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Forgiven

June 5, 2015 by The Sawaya Law Firm

forgiven

A woman accused of being distracted by her cellphone when her car struck and killed a bicyclist has been barred from using any portable communication device for two years.

“I don’t think she has a right to have a cellphone,” Clinton County District Judge Stewart McDonald said. “I think it’s a privilege.”

Jordan Byelich, center, husband of killed bicyclist Jill Byelich, reaches to hug Mitzi Nelson, left, in court in St. Johns as her family looks on before she is taken to jail Wednesday 6/3/2015. Nelson pleaded no contest to a charge of committing a moving violation causing death or severe impairment in the 2014 accident, which police and prosecutors called a case of distracted driving. Nelson was sentenced to six months in jail, two years probation, community service, is to speak to various driver education classes and youth, must pay various costs and will lose the use of her cell phone for her probationary period.

Police said Mitzi Nelson was distracted by her phone last fall when she hit Jill Byelich, 35, who was riding a bike near DeWitt, north of Lansing. Nelson pleaded no contest to a misdemeanor charge.

Nelson, 23, will spend at least 90 days in jail over staggered periods and must speak to new drivers about the dangers of distracted driving, the judge said Wednesday.

Byelich’s husband, Jordan Byelich, suggested the cellphone ban. He hugged Nelson in court before she was taken to jail.

Jordan Byelich, center, husband of killed bicyclist Jill Byelich, reaches to hug Mitzi Nelson, left, in court in as her family looks on before she is taken to jail Wednesday, June 3, 2015 in St. Johns. Mich. Nelson accused of being distracted by her cellphone when her car struck and killed Jill Byelich, has been barred from using any portable communication device for two years. She will spend at least 90 days in jail over staggered periods and must speak to new drivers about the dangers of distracted driving. (Rod Sanford /Lansing State Journal via AP) NO SALES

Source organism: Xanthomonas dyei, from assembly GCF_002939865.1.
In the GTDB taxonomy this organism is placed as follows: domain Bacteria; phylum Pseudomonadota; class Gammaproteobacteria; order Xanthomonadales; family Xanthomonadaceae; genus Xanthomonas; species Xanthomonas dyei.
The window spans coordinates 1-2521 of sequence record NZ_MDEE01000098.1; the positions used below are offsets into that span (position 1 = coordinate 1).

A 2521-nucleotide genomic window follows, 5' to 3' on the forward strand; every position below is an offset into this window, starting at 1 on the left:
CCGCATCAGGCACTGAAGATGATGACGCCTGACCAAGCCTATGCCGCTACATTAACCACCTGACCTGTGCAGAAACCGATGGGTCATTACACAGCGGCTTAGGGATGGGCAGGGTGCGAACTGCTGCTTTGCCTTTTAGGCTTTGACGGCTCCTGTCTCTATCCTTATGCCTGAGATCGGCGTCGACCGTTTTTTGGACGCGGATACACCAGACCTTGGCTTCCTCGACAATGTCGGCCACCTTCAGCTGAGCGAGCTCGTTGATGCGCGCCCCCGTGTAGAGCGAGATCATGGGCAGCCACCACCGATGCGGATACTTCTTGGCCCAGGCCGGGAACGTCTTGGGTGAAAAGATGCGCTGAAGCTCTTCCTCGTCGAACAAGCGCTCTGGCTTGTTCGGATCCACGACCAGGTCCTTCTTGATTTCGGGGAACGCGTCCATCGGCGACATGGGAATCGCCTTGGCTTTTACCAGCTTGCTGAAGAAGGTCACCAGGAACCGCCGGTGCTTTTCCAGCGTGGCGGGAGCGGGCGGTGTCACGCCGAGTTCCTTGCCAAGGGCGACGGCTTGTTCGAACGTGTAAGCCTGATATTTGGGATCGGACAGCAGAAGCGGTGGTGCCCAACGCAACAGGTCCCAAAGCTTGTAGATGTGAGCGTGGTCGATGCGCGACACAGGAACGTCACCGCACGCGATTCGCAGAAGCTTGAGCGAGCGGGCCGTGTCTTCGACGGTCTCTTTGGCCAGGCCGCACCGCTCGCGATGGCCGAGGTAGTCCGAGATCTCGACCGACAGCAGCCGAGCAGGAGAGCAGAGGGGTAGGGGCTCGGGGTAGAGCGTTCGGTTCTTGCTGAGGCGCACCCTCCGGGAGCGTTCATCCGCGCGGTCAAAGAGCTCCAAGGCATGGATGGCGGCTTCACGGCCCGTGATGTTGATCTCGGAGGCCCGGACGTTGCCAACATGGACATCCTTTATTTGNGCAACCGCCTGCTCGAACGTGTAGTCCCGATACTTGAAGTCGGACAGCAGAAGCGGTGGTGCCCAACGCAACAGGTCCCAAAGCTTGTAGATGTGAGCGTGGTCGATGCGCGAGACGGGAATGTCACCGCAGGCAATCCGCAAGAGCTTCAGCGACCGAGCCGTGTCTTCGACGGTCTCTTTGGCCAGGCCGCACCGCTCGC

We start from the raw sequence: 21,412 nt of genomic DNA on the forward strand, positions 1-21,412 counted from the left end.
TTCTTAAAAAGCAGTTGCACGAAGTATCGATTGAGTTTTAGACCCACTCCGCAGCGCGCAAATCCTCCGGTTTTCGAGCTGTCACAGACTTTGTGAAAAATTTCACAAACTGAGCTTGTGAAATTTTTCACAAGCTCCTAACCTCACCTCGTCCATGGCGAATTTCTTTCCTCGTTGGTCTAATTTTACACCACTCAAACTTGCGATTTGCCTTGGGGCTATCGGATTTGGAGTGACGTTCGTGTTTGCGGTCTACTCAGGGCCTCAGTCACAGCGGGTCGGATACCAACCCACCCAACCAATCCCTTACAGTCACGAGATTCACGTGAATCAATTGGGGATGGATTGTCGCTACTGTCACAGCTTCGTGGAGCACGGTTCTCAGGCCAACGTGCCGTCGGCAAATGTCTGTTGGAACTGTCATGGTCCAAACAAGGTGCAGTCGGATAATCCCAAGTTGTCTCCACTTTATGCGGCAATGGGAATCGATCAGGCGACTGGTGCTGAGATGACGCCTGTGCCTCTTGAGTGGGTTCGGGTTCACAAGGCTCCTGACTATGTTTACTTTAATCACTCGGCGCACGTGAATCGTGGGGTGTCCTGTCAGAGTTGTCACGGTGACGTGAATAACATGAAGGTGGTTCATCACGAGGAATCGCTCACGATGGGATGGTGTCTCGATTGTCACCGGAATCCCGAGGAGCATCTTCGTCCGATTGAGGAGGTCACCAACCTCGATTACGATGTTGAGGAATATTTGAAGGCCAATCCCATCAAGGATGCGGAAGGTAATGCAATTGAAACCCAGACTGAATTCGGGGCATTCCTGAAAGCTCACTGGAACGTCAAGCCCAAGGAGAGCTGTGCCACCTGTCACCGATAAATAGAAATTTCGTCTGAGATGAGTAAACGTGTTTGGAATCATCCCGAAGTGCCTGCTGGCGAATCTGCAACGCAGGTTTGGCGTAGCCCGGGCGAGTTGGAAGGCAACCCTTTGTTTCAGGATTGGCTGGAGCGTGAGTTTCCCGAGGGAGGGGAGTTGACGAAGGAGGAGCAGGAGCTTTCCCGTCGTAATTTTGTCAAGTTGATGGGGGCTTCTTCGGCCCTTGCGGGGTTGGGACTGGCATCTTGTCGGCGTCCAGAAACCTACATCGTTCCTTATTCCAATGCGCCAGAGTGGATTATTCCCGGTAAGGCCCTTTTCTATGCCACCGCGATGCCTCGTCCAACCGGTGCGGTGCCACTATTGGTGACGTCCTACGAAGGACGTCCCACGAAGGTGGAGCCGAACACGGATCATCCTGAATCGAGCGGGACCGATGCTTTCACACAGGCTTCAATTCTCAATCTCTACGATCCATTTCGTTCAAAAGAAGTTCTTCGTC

Defense attorney Mike Nichols said he doubts he will challenge the sentence and phone ban.

“Mitzi may be just fine with that,” he told the Lansing State Journal.

Nichols praised Jordan Byelich’s compassion after witnessing the hug.

“That’s what it’s all about,” he said.

ORIGINAL STORY HERE–> Lansing Journal

Photo – Rod Sanford/Lansing State Journal/AP

Michael G Sawaya

Michael established The Sawaya Law Firm in 1977 and built it into one of the largest personal injury law firms in Colorado, with more than 20 lawyers and 80 staff members serving clients from five offices located in Denver, Greeley and Colorado Springs. Throughout its history, the firm has stayed true to its 12 Core Values, which emphasize excellence in advocacy and a commitment to providing outstanding client service. Michael studied sociology and economics as an undergraduate student at The Colorado College, and he earned his law degree from the Texas Tech University School of Law. In addition to being involved in several legal and community organizations, Michael enjoys playing music and cooking, and he has written a book on spiritual matters.

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